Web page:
4. Negative Visualization: Although it may sound contradictory, imagining unfavorable scenarios or losses can be beneficial. This practice, known as “premeditatio malorum”, helps you to value what you have and to be prepared for possible adversities.
  5. Practice of Ataraxia: Cultivates mental tranquility by avoiding disturbance by external events. Take moments to pause, breathe deeply and remember that true peace comes from within.

Effects of Living According to Stoicism

  1. Resilience: By understanding that challenges are natural and learning to face them with equanimity, you develop greater resilience in the face of adversity.
  2. Stress Reduction: When you stop worrying about what you can’t control, you experience a noticeable reduction in stress and anxiety.
  3. Mental Clarity: The practice of introspection and reflection promotes a clear and focused mind, allowing you to make more informed and deliberate decisions.
  4. Greater Appreciation: By regularly visualizing loss or change, you learn to appreciate more deeply what you have in the present.
  5. Personal Development: Constant self-evaluation allows you to recognize areas of growth and work on your personal improvement.

Austerity and Meditation in Stoicism: A Ramiro Calle Perspective

Ramiro Calle, a renowned yoga teacher and authority on Eastern philosophies, has explored throughout his life the confluence of diverse spiritual traditions. Although his primary focus has been on yoga and Indian traditions, he has pointed out on multiple occasions how certain teachings intertwine with Western traditions, such as Stoicism. Here we will explore the relationship between austerity, meditation and peace of mind, according to Ramiro Calle’s perspective, taking into account Stoic teachings.

Material Austerity

Stoicism and many Eastern traditions emphasize the importance of living simply and without excess. According to Ramiro Calle, material austerity is not a renunciation for the sake of renunciation, but a way of divesting oneself of the superfluous in order to focus on the essential.

  • Detachment from the Material: By reducing dependence on material possessions, we free ourselves from the anxieties and worries associated with them.
  • Simplicity: According to Calle, simplicity not only reduces distractions, but allows us to live more consciously and presently.

2. Mental Austerity

Austerity does not only refer to the material; it is equally crucial to cultivate an austere mind.

  • Reducing Distractions: In the modern world, we are constantly bombarded with information. Ramiro Calle stresses the importance of reducing distractions in order to focus on self-knowledge.
  • Control of Desires: Like the Stoics, Calle suggests that by controlling and understanding our desires, we can achieve lasting peace of mind.

3. Meditation as a Tool for Self-Knowledge

Ramiro Calle, being an expert in meditation, emphasizes its importance in the path to self-realization and peace of mind.

  • Mindfulness: Meditation teaches us to be present, to observe our thoughts and emotions without judgment. This practice aligns with stoic reflection and introspection.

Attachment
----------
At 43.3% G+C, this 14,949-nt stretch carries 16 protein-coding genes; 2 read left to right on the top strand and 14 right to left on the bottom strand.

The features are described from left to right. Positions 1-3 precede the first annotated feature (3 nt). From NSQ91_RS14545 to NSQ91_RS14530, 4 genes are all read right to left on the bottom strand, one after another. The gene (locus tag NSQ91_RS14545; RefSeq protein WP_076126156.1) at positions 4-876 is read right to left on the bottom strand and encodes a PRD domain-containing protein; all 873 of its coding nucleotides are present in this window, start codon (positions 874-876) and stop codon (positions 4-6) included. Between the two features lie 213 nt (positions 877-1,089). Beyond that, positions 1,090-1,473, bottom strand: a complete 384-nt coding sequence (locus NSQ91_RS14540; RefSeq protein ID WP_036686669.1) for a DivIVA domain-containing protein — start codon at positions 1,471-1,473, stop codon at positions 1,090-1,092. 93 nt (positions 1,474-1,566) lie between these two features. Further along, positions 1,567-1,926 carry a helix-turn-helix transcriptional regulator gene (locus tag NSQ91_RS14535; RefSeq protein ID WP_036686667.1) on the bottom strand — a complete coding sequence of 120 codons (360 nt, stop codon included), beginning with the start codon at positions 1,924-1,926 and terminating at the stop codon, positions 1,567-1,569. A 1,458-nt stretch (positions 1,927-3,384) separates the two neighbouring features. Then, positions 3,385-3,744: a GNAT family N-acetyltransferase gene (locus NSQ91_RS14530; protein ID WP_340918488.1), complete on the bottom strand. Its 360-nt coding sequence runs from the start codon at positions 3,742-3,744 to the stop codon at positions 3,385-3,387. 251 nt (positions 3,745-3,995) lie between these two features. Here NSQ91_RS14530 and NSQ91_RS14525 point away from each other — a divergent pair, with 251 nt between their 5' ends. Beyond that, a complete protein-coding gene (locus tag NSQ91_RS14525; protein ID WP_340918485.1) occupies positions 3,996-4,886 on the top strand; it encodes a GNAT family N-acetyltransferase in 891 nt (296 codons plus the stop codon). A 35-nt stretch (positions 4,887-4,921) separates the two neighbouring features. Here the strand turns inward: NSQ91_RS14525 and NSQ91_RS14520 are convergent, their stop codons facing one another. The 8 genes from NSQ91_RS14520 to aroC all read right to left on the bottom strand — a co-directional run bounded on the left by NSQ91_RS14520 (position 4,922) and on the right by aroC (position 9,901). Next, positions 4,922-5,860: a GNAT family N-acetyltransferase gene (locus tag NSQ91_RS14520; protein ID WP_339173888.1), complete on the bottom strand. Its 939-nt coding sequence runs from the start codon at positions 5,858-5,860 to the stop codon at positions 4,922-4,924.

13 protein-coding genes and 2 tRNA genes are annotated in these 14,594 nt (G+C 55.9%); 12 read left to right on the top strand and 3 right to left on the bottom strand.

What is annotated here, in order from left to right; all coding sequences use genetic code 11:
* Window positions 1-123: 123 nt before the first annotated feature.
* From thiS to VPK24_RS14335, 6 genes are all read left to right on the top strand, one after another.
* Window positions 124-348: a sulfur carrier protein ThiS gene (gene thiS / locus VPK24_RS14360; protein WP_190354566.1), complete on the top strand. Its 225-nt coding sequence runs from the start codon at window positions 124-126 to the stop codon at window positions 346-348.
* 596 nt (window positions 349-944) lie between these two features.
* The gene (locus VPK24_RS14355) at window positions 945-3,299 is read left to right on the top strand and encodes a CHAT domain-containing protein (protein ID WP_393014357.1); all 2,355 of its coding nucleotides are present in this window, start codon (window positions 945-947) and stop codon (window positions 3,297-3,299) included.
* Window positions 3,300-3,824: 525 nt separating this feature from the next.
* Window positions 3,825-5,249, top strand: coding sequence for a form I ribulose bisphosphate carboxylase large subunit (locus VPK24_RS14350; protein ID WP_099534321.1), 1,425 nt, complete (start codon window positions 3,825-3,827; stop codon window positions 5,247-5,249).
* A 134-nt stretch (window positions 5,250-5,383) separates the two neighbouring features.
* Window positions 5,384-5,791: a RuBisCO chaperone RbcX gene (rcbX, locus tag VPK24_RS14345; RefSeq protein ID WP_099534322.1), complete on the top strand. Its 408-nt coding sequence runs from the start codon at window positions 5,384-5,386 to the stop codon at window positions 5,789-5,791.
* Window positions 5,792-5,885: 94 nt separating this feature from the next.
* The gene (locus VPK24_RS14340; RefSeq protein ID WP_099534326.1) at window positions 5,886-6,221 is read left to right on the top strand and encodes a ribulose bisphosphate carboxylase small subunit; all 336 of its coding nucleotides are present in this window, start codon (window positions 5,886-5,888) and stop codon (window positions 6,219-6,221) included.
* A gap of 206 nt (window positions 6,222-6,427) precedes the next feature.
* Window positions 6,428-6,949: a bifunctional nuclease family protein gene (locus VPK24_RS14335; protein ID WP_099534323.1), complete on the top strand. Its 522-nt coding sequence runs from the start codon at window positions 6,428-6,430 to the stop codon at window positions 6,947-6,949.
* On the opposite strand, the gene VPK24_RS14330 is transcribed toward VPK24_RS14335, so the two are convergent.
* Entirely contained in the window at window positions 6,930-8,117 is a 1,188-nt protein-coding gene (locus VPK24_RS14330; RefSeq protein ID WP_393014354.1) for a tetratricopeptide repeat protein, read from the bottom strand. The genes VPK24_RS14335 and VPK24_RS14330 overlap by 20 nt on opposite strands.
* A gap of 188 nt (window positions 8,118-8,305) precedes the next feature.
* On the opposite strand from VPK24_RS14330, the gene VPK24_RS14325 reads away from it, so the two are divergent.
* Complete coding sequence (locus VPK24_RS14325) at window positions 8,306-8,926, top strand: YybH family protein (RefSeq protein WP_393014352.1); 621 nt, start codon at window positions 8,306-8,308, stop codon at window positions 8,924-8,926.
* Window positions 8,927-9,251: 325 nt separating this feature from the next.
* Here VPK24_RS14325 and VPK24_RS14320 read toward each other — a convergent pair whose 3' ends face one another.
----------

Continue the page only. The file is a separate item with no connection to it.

• Detachment: Through meditation, we learn not to identify with every thought or emotion that arises, similar to how the Stoics strove to remain equanimous in the face of external circumstances.

4. Convergence of Practices for Peace of Mind

The search for peace of mind is a recurring theme both in Stoicism and in Ramiro Calle’s teachings. Through austerity and meditation, we can reduce internal and external turbulences, finding clarity and serenity in our daily lives.

In conclusion, the resurgence of Stoicism as a philosophy of life in the modern world is due to a convergence of factors that make it especially relevant and attractive to people today. Despite having been conceived in ancient Greece and popularized in Rome, its principles and teachings have proven their durability and ability to adapt to contemporary challenges.

The search for tranquility in the midst of turbulent times, characterized by constant change, anxiety and overstimulation, has led many people to seek in stoicism a refuge of calm and control. Stoic philosophy provides practical tools to meet these challenges, allowing people to find a sense of balance in a chaotic environment.

In addition, the resonance of stoicism with modern trends such as minimalism and material detachment has been an important factor in its resurgence. Stoic philosophy advocates differentiating between the essential and the superfluous, which fits perfectly with the search for a more meaningful life that is less focused on the possession of material goods.

The practical applicability of Stoicism has also been a point in its favor. Unlike other abstract philosophies, Stoicism focuses on the daily implementation of its teachings through concrete exercises and reflections. This makes it a practical guide for improving daily life and developing emotional strength.

Likewise, the growing disenchantment with consumerism as a path to happiness has led many people to explore alternative philosophies that promote deeper and more sustainable well-being. Stoicism, by focusing on virtue, self-discipline and peace of mind, offers a path that differs from the materialistic approach prevalent in modern society.

In short, stoicism has experienced a renaissance in the current era because of its ability to provide guidance and stability in a world characterized by uncertainty, excessive consumerism and the constant search for meaning. His focus on self-transformation, wisdom and inner peace resonates deeply with the needs and aspirations of many people seeking a more meaningful and balanced path in contemporary life.

Ramiro Calle talks about Stoicism in this video, which you can watch in full here.